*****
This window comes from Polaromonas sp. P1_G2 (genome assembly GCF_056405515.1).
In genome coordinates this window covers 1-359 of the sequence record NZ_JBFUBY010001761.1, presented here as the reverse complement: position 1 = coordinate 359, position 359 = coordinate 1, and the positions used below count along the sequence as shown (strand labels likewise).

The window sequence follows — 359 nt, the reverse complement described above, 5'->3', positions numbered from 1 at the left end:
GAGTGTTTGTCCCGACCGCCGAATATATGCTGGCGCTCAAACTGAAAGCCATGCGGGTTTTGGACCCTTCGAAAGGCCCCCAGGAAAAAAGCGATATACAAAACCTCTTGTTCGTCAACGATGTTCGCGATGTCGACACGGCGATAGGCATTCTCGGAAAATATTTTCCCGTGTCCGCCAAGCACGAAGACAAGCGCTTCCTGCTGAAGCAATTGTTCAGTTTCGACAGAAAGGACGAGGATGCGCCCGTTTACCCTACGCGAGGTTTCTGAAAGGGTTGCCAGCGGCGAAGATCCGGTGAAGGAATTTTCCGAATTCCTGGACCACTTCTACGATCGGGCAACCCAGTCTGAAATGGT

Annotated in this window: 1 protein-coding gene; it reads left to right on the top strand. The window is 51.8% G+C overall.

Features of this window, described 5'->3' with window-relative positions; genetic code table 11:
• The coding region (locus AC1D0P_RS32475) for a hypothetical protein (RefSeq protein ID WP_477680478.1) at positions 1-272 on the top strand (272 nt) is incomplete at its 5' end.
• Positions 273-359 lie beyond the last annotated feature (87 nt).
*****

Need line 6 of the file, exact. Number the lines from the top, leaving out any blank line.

Features of this window, described 5'->3' with window-relative positions; genetic code table 11: